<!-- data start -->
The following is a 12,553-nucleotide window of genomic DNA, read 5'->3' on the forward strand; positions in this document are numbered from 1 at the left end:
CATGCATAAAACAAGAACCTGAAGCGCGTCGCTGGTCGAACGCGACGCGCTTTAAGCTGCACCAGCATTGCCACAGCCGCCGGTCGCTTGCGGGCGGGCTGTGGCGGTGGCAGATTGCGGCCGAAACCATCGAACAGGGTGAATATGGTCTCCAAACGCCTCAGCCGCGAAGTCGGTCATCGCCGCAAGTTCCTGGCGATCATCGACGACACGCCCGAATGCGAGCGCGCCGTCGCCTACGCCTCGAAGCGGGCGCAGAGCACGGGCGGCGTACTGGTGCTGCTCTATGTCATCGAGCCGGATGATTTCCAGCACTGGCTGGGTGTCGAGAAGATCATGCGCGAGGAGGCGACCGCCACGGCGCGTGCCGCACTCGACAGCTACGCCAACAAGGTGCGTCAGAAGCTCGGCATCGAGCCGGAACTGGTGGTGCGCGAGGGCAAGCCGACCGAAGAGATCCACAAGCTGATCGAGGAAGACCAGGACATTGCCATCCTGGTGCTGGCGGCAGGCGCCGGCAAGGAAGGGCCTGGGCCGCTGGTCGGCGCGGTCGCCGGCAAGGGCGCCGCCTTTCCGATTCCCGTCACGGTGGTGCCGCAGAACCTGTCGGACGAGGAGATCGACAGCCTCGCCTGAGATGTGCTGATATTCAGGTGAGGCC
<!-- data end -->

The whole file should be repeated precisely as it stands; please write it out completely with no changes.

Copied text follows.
The following is a 12,553-nucleotide window of genomic DNA, read 5'->3' on the forward strand; positions in this document are numbered from 1 at the left end:
CATGCATAAAACAAGAACCTGAAGCGCGTCGCTGGTCGAACGCGACGCGCTTTAAGCTGCACCAGCATTGCCACAGCCGCCGGTCGCTTGCGGGCGGGCTGTGGCGGTGGCAGATTGCGGCCGAAACCATCGAACAGGGTGAATATGGTCTCCAAACGCCTCAGCCGCGAAGTCGGTCATCGCCGCAAGTTCCTGGCGATCATCGACGACACGCCCGAATGCGAGCGCGCCGTCGCCTACGCCTCGAAGCGGGCGCAGAGCACGGGCGGCGTACTGGTGCTGCTCTATGTCATCGAGCCGGATGATTTCCAGCACTGGCTGGGTGTCGAGAAGATCATGCGCGAGGAGGCGACCGCCACGGCGCGTGCCGCACTCGACAGCTACGCCAACAAGGTGCGTCAGAAGCTCGGCATCGAGCCGGAACTGGTGGTGCGCGAGGGCAAGCCGACCGAAGAGATCCACAAGCTGATCGAGGAAGACCAGGACATTGCCATCCTGGTGCTGGCGGCAGGCGCCGGCAAGGAAGGGCCTGGGCCGCTGGTCGGCGCGGTCGCCGGCAAGGGCGCCGCCTTTCCGATTCCCGTCACGGTGGTGCCGCAGAACCTGTCGGACGAGGAGATCGACAGCCTCGCCTGAGATGTGCTGATATTCAGGTGAGGCC